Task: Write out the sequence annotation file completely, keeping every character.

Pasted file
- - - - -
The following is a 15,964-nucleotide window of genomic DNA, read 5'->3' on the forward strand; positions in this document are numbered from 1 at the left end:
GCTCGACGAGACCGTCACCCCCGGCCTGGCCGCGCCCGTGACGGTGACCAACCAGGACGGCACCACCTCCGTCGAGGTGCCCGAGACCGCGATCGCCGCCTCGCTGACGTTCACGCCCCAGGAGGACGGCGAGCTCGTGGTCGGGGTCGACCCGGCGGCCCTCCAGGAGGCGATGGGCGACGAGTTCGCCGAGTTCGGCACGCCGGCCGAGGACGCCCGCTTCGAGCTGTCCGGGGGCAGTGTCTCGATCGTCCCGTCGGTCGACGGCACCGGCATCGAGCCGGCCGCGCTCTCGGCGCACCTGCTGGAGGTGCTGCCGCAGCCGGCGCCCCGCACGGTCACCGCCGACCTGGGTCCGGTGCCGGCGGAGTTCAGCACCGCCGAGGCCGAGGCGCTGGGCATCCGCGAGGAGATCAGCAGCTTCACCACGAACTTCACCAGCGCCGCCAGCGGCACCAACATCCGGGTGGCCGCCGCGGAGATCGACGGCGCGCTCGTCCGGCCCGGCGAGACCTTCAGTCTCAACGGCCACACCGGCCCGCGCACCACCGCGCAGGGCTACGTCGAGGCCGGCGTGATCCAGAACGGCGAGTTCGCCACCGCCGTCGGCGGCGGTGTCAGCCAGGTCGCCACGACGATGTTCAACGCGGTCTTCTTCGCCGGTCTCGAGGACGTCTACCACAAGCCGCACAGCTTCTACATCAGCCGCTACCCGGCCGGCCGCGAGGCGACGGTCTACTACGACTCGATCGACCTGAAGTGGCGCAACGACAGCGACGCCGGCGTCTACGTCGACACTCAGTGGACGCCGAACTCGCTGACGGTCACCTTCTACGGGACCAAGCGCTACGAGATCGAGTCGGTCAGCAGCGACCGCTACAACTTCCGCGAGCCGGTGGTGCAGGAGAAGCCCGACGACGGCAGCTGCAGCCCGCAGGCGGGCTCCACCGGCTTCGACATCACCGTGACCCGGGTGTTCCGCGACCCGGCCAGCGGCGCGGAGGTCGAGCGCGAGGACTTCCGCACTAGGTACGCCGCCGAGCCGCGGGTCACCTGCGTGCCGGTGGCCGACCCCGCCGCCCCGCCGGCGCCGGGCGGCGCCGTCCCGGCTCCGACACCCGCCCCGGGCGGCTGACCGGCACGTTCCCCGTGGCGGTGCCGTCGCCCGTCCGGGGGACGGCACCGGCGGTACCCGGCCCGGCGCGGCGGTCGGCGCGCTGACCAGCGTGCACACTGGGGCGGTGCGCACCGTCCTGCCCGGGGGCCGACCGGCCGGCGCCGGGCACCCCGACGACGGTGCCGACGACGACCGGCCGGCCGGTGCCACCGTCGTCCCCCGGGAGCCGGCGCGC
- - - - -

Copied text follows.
The following is a 15,964-nucleotide window of genomic DNA, read 5'->3' on the forward strand; positions in this document are numbered from 1 at the left end:
GCTCGACGAGACCGTCACCCCCGGCCTGGCCGCGCCCGTGACGGTGACCAACCAGGACGGCACCACCTCCGTCGAGGTGCCCGAGACCGCGATCGCCGCCTCGCTGACGTTCACGCCCCAGGAGGACGGCGAGCTCGTGGTCGGGGTCGACCCGGCGGCCCTCCAGGAGGCGATGGGCGACGAGTTCGCCGAGTTCGGCACGCCGGCCGAGGACGCCCGCTTCGAGCTGTCCGGGGGCAGTGTCTCGATCGTCCCGTCGGTCGACGGCACCGGCATCGAGCCGGCCGCGCTCTCGGCGCACCTGCTGGAGGTGCTGCCGCAGCCGGCGCCCCGCACGGTCACCGCCGACCTGGGTCCGGTGCCGGCGGAGTTCAGCACCGCCGAGGCCGAGGCGCTGGGCATCCGCGAGGAGATCAGCAGCTTCACCACGAACTTCACCAGCGCCGCCAGCGGCACCAACATCCGGGTGGCCGCCGCGGAGATCGACGGCGCGCTCGTCCGGCCCGGCGAGACCTTCAGTCTCAACGGCCACACCGGCCCGCGCACCACCGCGCAGGGCTACGTCGAGGCCGGCGTGATCCAGAACGGCGAGTTCGCCACCGCCGTCGGCGGCGGTGTCAGCCAGGTCGCCACGACGATGTTCAACGCGGTCTTCTTCGCCGGTCTCGAGGACGTCTACCACAAGCCGCACAGCTTCTACATCAGCCGCTACCCGGCCGGCCGCGAGGCGACGGTCTACTACGACTCGATCGACCTGAAGTGGCGCAACGACAGCGACGCCGGCGTCTACGTCGACACTCAGTGGACGCCGAACTCGCTGACGGTCACCTTCTACGGGACCAAGCGCTACGAGATCGAGTCGGTCAGCAGCGACCGCTACAACTTCCGCGAGCCGGTGGTGCAGGAGAAGCCCGACGACGGCAGCTGCAGCCCGCAGGCGGGCTCCACCGGCTTCGACATCACCGTGACCCGGGTGTTCCGCGACCCGGCCAGCGGCGCGGAGGTCGAGCGCGAGGACTTCCGCACTAGGTACGCCGCCGAGCCGCGGGTCACCTGCGTGCCGGTGGCCGACCCCGCCGCCCCGCCGGCGCCGGGCGGCGCCGTCCCGGCTCCGACACCCGCCCCGGGCGGCTGACCGGCACGTTCCCCGTGGCGGTGCCGTCGCCCGTCCGGGGGACGGCACCGGCGGTACCCGGCCCGGCGCGGCGGTCGGCGCGCTGACCAGCGTGCACACTGGGGCGGTGCGCACCGTCCTGCCCGGGGGCCGACCGGCCGGCGCCGGGCACCCCGACGACGGTGCCGACGACGACCGGCCGGCCGGTGCCACCGTCGTCCCCCGGGAGCCGGCGCGC